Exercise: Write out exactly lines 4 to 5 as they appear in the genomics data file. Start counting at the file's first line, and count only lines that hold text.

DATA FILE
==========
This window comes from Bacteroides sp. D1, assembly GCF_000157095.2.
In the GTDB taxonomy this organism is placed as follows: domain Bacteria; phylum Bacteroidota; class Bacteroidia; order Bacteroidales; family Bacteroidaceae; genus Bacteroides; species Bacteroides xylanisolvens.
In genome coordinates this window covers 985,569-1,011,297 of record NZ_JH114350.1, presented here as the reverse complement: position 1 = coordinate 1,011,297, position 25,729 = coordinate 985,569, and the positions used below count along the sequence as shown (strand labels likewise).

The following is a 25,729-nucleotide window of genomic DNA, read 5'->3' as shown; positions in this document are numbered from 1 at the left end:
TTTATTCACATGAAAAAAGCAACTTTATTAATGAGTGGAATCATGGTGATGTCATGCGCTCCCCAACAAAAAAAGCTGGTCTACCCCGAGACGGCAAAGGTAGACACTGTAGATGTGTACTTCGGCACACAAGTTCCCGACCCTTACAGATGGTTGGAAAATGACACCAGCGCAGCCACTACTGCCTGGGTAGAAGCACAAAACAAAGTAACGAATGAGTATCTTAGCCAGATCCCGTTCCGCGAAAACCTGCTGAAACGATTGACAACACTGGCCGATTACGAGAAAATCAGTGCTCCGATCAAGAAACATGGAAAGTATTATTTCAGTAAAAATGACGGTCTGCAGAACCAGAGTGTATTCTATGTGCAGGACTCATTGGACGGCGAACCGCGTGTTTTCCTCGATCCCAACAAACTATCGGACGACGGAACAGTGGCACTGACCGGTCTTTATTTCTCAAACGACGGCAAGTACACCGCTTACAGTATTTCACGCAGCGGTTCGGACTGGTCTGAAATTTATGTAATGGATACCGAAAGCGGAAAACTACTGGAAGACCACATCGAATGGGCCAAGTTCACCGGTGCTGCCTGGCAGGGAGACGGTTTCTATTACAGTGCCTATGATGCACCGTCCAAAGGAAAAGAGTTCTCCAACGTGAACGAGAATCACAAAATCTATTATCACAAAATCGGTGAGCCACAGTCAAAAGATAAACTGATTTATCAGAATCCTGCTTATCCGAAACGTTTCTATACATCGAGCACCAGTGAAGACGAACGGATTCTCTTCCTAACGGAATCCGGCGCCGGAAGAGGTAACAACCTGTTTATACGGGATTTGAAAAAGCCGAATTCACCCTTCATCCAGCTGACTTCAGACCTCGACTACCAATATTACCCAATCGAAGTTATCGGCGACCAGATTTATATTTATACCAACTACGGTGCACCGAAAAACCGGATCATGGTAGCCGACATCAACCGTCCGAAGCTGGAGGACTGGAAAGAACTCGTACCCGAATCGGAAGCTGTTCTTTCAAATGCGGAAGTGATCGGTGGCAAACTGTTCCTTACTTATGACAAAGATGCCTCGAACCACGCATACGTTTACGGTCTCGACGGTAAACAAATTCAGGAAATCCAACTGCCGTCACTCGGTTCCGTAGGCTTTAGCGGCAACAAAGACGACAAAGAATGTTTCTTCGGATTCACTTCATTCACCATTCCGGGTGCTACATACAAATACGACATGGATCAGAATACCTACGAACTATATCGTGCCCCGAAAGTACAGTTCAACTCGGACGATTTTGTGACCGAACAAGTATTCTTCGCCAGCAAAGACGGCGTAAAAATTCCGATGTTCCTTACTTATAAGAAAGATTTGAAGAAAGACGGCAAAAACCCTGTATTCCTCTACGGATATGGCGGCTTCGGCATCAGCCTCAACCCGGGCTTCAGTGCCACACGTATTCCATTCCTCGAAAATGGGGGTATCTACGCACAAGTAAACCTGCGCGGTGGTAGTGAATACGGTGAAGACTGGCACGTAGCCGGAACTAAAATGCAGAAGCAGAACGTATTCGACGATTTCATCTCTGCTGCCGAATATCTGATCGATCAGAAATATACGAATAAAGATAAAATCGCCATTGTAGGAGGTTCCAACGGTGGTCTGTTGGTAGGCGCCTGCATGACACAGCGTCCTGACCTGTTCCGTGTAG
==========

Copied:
The following is a 25,729-nucleotide window of genomic DNA, read 5'->3' as shown; positions in this document are numbered from 1 at the left end:
TTTATTCACATGAAAAAAGCAACTTTATTAATGAGTGGAATCATGGTGATGTCATGCGCTCCCCAACAAAAAAAGCTGGTCTACCCCGAGACGGCAAAGGTAGACACTGTAGATGTGTACTTCGGCACACAAGTTCCCGACCCTTACAGATGGTTGGAAAATGACACCAGCGCAGCCACTACTGCCTGGGTAGAAGCACAAAACAAAGTAACGAATGAGTATCTTAGCCAGATCCCGTTCCGCGAAAACCTGCTGAAACGATTGACAACACTGGCCGATTACGAGAAAATCAGTGCTCCGATCAAGAAACATGGAAAGTATTATTTCAGTAAAAATGACGGTCTGCAGAACCAGAGTGTATTCTATGTGCAGGACTCATTGGACGGCGAACCGCGTGTTTTCCTCGATCCCAACAAACTATCGGACGACGGAACAGTGGCACTGACCGGTCTTTATTTCTCAAACGACGGCAAGTACACCGCTTACAGTATTTCACGCAGCGGTTCGGACTGGTCTGAAATTTATGTAATGGATACCGAAAGCGGAAAACTACTGGAAGACCACATCGAATGGGCCAAGTTCACCGGTGCTGCCTGGCAGGGAGACGGTTTCTATTACAGTGCCTATGATGCACCGTCCAAAGGAAAAGAGTTCTCCAACGTGAACGAGAATCACAAAATCTATTATCACAAAATCGGTGAGCCACAGTCAAAAGATAAACTGATTTATCAGAATCCTGCTTATCCGAAACGTTTCTATACATCGAGCACCAGTGAAGACGAACGGATTCTCTTCCTAACGGAATCCGGCGCCGGAAGAGGTAACAACCTGTTTATACGGGATTTGAAAAAGCCGAATTCACCCTTCATCCAGCTGACTTCAGACCTCGACTACCAATATTACCCAATCGAAGTTATCGGCGACCAGATTTATATTTATACCAACTACGGTGCACCGAAAAACCGGATCATGGTAGCCGACATCAACCGTCCGAAGCTGGAGGACTGGAAAGAACTCGTACCCGAATCGGAAGCTGTTCTTTCAAATGCGGAAGTGATCGGTGGCAAACTGTTCCTTACTTATGACAAAGATGCCTCGAACCACGCATACGTTTACGGTCTCGACGGTAAACAAATTCAGGAAATCCAACTGCCGTCACTCGGTTCCGTAGGCTTTAGCGGCAACAAAGACGACAAAGAATGTTTCTTCGGATTCACTTCATTCACCATTCCGGGTGCTACATACAAATACGACATGGATCAGAATACCTACGAACTATATCGTGCCCCGAAAGTACAGTTCAACTCGGACGATTTTGTGACCGAACAAGTATTCTTCGCCAGCAAAGACGGCGTAAAAATTCCGATGTTCCTTACTTATAAGAAAGATTTGAAGAAAGACGGCAAAAACCCTGTATTCCTCTACGGATATGGCGGCTTCGGCATCAGCCTCAACCCGGGCTTCAGTGCCACACGTATTCCATTCCTCGAAAATGGGGGTATCTACGCACAAGTAAACCTGCGCGGTGGTAGTGAATACGGTGAAGACTGGCACGTAGCCGGAACTAAAATGCAGAAGCAGAACGTATTCGACGATTTCATCTCTGCTGCCGAATATCTGATCGATCAGAAATATACGAATAAAGATAAAATCGCCATTGTAGGAGGTTCCAACGGTGGTCTGTTGGTAGGCGCCTGCATGACACAGCGTCCTGACCTGTTCCGTGTAG